Facebook is the largest of the social networks and has evolved over time. Apps for family history have come and gone, and the apps mentioned here may not be around forever. It’s worth bearing this in mind if you’re using Facebook to publish your family history – make sure the information is backed up somewhere else too. You can sign up for a Facebook account at www.facebook.com, and if you need a hand it won’t take you long to find someone who knows how it works to show you the basics. You can also read Facebook’s own getting started guide at https://www.facebook.com/help/418876994823287/. Be sure to carefully check you’re happy with your privacy settings!

Search
Make friends with Facebook’s search box and you’ll be well on your way to finding people and pages to aid your research. Most people type names into the search box, trying to find old friends, neighbours and colleagues. You can do this too, but also take it further. You can search for surnames of interest; you may have too many results to know what to do with but if the name is unusual it may be possible to make connections. Don’t just add anyone as a friend if you’re not sure who they are. You can also search for place names or topics as there may be Facebook groups or pages that focus on your area of interest. If you search for ‘genealogy’ or ‘family history’ you will find results for community pages, companies, groups, apps and more. It’s possible to filter results to only groups or apps etc.

Pages
Facebook pages allow organisations, businesses, celebrities and brands to connect with people who like them. You can like pages, such as Family Tree’s at facebook.com/familytreemaguk, to receive news or special offers. Many pages run competitions for their fans. Find pages for your favourite archives, libraries and data providers. A community page is a page about an organisation, brand or topic, but it doesn’t officially represent it. So you could create a community page about using Ancestry or findmypast.co.uk, but it would be labelled as a community page so that others could identify that it hasn’t been set up by either of those companies.

Groups
Facebook groups are different to pages. Groups provide a space for groups of people to communicate about a common interest. There are some large groups with a general interest, such as genealogy, and many much smaller groups with a more specific concern. Groups can be closed or open; in a closed group posts can only be seen by group members. To join a group you must be approved or added by another member. There may be a group for a village where your ancestors lived, or one for saving a local war memorial. Maybe start a group for a topic you care about.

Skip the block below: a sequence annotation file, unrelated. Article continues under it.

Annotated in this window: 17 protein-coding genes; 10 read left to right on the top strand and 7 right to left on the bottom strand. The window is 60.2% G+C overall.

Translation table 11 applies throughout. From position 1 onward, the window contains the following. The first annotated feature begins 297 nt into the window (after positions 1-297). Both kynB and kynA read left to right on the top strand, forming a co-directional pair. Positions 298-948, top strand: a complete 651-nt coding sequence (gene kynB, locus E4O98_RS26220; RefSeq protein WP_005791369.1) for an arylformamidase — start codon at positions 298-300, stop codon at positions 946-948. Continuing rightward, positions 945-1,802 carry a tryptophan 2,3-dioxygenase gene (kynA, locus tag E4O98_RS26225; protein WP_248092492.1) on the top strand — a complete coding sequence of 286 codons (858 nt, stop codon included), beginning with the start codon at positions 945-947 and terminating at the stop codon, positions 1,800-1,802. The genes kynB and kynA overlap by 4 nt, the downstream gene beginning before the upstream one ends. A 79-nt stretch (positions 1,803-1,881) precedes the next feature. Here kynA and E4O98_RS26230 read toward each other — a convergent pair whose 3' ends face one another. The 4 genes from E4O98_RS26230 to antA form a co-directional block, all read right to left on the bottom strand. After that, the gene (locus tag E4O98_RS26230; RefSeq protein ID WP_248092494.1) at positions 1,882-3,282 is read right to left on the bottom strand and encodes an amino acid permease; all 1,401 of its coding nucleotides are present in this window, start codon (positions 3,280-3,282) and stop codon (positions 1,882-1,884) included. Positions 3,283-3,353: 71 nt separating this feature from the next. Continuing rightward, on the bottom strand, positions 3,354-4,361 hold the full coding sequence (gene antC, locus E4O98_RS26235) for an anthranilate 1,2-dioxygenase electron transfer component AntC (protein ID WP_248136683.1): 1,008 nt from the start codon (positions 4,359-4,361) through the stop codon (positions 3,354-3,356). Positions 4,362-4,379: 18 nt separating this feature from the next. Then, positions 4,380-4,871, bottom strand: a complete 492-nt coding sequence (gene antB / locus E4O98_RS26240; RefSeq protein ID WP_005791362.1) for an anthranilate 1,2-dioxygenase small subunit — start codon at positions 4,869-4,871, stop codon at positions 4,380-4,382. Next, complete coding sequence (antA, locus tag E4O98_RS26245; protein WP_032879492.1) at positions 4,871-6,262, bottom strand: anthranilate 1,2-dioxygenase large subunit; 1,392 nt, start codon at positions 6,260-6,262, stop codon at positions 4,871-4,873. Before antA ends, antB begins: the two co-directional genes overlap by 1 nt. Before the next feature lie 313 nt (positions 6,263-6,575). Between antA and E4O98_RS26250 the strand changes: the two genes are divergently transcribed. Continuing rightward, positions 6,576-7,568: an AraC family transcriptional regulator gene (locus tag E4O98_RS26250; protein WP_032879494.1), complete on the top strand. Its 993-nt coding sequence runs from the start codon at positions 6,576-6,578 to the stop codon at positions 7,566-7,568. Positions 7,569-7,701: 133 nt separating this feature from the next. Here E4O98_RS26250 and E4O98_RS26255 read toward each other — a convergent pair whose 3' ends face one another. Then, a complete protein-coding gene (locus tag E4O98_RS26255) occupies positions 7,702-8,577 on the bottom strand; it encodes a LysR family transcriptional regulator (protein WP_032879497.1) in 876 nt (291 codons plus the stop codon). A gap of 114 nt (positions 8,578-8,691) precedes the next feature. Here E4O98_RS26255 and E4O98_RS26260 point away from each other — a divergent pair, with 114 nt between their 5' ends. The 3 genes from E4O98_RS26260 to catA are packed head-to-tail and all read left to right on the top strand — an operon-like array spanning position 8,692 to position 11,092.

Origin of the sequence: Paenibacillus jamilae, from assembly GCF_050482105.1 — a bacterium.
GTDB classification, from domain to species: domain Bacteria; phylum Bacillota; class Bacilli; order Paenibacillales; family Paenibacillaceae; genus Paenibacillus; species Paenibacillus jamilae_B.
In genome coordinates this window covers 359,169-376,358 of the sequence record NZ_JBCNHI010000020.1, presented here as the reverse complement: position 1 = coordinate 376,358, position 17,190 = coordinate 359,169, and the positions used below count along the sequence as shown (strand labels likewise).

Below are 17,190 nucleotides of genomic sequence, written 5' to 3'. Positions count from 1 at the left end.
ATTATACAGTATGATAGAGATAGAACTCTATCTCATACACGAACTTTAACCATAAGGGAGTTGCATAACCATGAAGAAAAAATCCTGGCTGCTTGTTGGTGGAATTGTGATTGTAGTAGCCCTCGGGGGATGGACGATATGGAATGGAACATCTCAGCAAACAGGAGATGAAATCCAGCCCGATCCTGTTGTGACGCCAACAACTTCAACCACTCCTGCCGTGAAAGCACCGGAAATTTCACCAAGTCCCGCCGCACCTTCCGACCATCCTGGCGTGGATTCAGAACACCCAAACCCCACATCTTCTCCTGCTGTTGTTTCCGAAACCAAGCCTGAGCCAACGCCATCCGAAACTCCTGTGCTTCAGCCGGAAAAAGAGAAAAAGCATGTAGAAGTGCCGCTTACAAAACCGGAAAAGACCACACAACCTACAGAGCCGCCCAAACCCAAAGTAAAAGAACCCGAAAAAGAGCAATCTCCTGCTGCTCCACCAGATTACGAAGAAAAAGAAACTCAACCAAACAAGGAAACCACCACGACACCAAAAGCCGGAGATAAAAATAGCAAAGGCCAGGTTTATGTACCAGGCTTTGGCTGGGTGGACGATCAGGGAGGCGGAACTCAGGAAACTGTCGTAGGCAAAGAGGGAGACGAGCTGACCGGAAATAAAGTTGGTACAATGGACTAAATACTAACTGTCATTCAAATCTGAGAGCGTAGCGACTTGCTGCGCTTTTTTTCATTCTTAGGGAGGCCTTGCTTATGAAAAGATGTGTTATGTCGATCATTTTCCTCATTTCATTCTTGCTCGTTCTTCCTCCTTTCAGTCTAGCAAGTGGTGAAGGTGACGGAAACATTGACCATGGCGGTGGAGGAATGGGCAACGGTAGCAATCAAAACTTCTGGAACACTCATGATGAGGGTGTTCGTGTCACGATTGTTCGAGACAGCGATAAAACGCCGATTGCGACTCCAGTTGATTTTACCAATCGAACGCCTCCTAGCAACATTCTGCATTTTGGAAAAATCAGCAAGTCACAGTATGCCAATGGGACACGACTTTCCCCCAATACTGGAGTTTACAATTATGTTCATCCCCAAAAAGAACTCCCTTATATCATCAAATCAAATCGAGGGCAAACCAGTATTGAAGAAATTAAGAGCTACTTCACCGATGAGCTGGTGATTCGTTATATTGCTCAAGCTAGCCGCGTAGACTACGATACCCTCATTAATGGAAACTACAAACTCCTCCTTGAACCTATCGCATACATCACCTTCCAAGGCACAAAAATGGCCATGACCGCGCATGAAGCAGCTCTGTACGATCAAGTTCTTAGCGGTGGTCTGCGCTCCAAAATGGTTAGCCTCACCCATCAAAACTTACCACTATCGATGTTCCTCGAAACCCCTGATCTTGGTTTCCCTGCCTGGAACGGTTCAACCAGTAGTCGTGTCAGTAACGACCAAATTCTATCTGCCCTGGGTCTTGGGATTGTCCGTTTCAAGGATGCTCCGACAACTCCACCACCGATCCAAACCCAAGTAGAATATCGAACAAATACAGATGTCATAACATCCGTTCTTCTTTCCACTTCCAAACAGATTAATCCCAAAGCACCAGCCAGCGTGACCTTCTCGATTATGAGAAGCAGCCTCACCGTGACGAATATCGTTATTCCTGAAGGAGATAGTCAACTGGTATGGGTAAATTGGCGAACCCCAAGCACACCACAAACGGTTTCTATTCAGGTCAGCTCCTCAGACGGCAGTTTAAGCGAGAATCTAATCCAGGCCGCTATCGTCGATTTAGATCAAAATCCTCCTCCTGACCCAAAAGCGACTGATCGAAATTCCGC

Apps
Current Facebook tree-building apps include Family Tree from Familybuilder, TreeView – Family Tree, and Family TreeTop. Family Tree is by far the most popular. Use Family Tree to connect with family members, share photos and build your tree. TreeView is the Facebook version of TheGenealogist’s online tree building software.

Ancestry has a feature that allows you to connect living people in your Ancestry tree to their Facebook profiles. When you have connected yourself in your Ancestry tree to your Facebook profile, Ancestry will compare your tree to your Facebook connections and give you the option to accept or reject matches. The idea is to connect you with more living relatives. Find out more at blogs.ancestry.com/ancestry/2012/10/09/using-facebook-to-grow-your-family-tree.

Facebook isn’t all about connecting; there are games to play too. In Family Village you build a town populated by your family and ancestors. As your village grows, the game designer, Funium, will search for family connections and relevant documents, such as newspaper articles, census records, maps and more! Search for Family Village on Facebook.

This article appeared first in Family history at your fingertips, on sale now. Find out more here.